YOURSAY | ‘The rule’s appropriateness is debatable, but discretion should be used...’
Vijay47: Johor executive councillor Tan Hong Pin, you have faithfully defended this latest officialdom adventure as not having any racial element. Fair enough, though the usual terminology, at least in the past, was that “there is no secret agenda”.
But the nature of the creature is that by itself, it would almost never apply to Malay businesses as they invariably will have their signages in Bahasa; Chinese shops in Muar on the other hand, are almost historical buildings and their lettering would have been in large traditional script created decades ago long before this “yours cannot be bigger than mine” idiocy came about.
However, your second point is the showstopper: “The officers were in a rush to carry out their duties.”
Sorry, you lost me at hello. Let me see, the relevant regulation was passed in 2006, and suddenly somebody wakes up 12 years later and decides that today would be a good day to enforce signboard laws.
I have heard of the moving finger that writes and of the writing on the wall, but this is ridiculous.
StrainingGnats, SwallowCamels: "Meanwhile, Muar Municipal Council president Mustaffa Kamal Shamsudin, who was also present at the press conference, stated that the problem stemmed from the fact many shop operators were displaying more signages than what they had applied for."
Why should that be such a big problem? Assuming for a moment that that is a problem, why must the solution be the deletion of decades-old signages? Why not merely the removal of the more recent, unlicensed signages? What is the reason for the destruction of historical, older signages?
As a realistic solution, why not urge the as yet unlicensed signages, if such discrepancies are true, to apply for the required permits? Why choose the path of unnecessary controversy, leading to unwanted communal misunderstanding?
Anonymous: It is ridiculous to blame other political parties for this. I am neither a Pakatan Harapan nor BN supporter but judging from what was mentioned, if the circular has been existence since 2006, and if it was not enforced during the BN era, why enforce it now?
Some buildings have been there before Merdeka. They might be landmark and heritage buildings.
You can amend such laws and then only enforce it. The citizens should not be punished because of your incapability to collect payments.
Moreover, the economy is in a bad situation so it is hard to make ends meet, let alone find money to pay for signage licences.
Not everything that people complain about is political. People are complaining about injustice and unfairness.
Asitis: Yes, don't blame it on BN. It may be a BN-era regulation. But this issue did not crop up during their time.
Don't we already have enough issues to deal with in this country? Use your discretion when enforcing any regulation.
Daniel: Despite all the outbursts and dissatisfaction expressed here, it is true that most, if not all, the local councils have this advertisement by-law which stipulates that any signages must have Malay wordings or translations which are larger than in any other language.
In fact, there was a dispute many years ago when some councils wanted to incorporate compulsory translations in Jawi.
The only way this can be resolved is to make a blanket exception clause for existing signs on heritage buildings and those older than a certain number of years.
Totally annulling the existing council by-laws is desirable but may just be a bridge too far and is likely to send the rabid racists into a frothing frenzy.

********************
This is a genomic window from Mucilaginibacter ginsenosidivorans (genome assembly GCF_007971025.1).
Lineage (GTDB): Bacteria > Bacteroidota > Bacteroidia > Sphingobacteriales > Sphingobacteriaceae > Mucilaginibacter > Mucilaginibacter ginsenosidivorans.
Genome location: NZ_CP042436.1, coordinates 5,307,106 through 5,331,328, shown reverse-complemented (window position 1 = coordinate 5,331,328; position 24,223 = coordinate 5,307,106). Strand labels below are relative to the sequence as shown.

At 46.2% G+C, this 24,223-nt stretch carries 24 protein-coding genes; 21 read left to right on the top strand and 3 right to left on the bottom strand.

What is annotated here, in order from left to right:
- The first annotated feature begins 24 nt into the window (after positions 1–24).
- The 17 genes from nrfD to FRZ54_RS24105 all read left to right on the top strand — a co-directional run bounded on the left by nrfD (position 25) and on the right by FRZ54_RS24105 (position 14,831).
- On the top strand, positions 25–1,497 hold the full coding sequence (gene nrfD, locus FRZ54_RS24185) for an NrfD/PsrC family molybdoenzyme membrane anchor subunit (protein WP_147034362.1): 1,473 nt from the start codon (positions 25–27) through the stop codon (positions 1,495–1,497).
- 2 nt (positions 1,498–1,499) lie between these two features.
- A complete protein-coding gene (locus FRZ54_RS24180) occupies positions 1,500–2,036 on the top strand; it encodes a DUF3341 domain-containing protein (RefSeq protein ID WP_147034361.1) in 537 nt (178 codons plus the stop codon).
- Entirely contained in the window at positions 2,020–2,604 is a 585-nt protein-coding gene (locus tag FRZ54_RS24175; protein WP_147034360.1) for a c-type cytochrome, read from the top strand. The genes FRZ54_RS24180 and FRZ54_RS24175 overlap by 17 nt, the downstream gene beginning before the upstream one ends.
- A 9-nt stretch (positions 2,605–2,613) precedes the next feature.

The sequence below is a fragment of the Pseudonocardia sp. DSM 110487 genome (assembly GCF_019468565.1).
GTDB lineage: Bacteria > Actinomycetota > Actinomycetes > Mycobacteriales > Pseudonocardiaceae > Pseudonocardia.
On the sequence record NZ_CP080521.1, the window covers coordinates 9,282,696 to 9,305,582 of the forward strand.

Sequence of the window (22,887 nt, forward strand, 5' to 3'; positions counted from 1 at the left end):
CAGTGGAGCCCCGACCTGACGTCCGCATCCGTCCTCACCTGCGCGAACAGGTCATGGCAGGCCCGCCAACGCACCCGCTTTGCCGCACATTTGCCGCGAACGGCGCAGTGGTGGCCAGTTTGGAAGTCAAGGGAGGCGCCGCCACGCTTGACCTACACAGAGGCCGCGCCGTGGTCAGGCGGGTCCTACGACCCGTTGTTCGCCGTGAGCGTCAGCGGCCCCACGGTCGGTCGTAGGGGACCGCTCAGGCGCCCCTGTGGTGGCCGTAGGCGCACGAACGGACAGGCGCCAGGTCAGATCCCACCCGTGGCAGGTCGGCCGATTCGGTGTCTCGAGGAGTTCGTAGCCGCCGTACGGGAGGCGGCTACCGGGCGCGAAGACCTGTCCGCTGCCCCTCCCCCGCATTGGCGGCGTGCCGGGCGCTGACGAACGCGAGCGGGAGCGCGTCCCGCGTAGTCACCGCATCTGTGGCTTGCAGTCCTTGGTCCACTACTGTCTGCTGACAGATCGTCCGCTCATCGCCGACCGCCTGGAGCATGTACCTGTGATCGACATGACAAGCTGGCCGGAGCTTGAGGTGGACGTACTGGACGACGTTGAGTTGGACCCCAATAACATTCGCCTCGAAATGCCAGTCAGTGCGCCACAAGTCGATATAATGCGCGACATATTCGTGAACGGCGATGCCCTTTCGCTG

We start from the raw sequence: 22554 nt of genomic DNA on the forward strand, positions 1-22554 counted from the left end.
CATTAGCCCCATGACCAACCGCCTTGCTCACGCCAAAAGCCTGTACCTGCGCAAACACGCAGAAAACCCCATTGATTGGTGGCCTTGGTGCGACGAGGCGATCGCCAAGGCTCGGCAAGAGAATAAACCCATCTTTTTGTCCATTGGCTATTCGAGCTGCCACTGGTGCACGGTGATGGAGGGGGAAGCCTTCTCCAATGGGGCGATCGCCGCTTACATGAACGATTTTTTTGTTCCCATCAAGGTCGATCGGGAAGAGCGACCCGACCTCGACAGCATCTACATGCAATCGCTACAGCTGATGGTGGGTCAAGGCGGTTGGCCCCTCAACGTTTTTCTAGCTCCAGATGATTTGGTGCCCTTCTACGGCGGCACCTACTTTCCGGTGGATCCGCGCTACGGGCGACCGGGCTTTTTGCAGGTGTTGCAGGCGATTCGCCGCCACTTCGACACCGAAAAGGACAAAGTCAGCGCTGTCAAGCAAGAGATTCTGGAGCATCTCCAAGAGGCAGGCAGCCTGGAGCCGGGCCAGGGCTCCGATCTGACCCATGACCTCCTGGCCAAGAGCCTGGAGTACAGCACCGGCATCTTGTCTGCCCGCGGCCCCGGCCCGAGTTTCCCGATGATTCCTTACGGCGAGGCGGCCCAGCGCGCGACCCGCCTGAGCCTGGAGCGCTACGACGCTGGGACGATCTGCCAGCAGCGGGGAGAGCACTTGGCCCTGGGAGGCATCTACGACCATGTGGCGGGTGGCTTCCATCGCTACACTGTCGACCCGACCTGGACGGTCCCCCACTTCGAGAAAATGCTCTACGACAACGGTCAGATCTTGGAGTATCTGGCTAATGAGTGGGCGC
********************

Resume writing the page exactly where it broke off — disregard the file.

AstonMartin: I disagree with Muar MP Syed Saddiq Syed Abdul Rahman and most of the commentators.
Everybody must follow the rule of law. The local council’s signboard language requirement is consistent with those in all states in Malaysia - unless it is a special case, like in Chinatown.
If it is not a lip service, Syed Saddiq should initiate a change of the law if he thinks it's inappropriate. We cannot have "special cases" here and there - it would be chaos!
Anonymous 621101460964937: This is not just someone’s instructions. Most town councils have this rule as a term of the licensing for signage.
The Malay wordings must have bigger letters. The Subang Jaya Municipal Council has the same rules. Whether it is right or not is subject to debate.
But in this case, the rule is being applied to old trademarks. Asking heritage structures to comply with this is ridiculous. What next? Rewrite all the names on old buildings to be smaller than the Malay signs?
Siti Baldishah: History and culture are undeniable and should not be infringed upon, whether it concerns Malays, Chinese, Indians, Kadazans, Ibans or any other race. We had too much of that under the old BN regime.
Can we not move towards a more inclusive society that respects all races and religions?
Anonymous 1802761448130592: Indeed, they are a part of not only Muar's but also Malaysia's heritage. Erasing them is like erasing part of Malaysian history.
I can understand if these are new signs not conforming to the rules. Kudos to Syed Saddiq for voicing out.
Anonymous_b3cdcd05: The district council should stop harassing the business owners and attend to more productive matters that can improve the district and people's livelihoods.
Any changes to signages, if justified by law, must be confined to new ones. The tradition and character of the town are of historic value and should be preserved.
NoNonsence: The real challenge of racism now confronts Harapan, which came to power on a multiracial platform.
It will only get more intense as the supporters of Umno-BN and PAS reorganise themselves under racial and religious issues to divide and weaken Harapan.
If Harapan doesn't confront these sensitive issues boldly and promptly, there is a real danger it will succumb to these vicious attacks.
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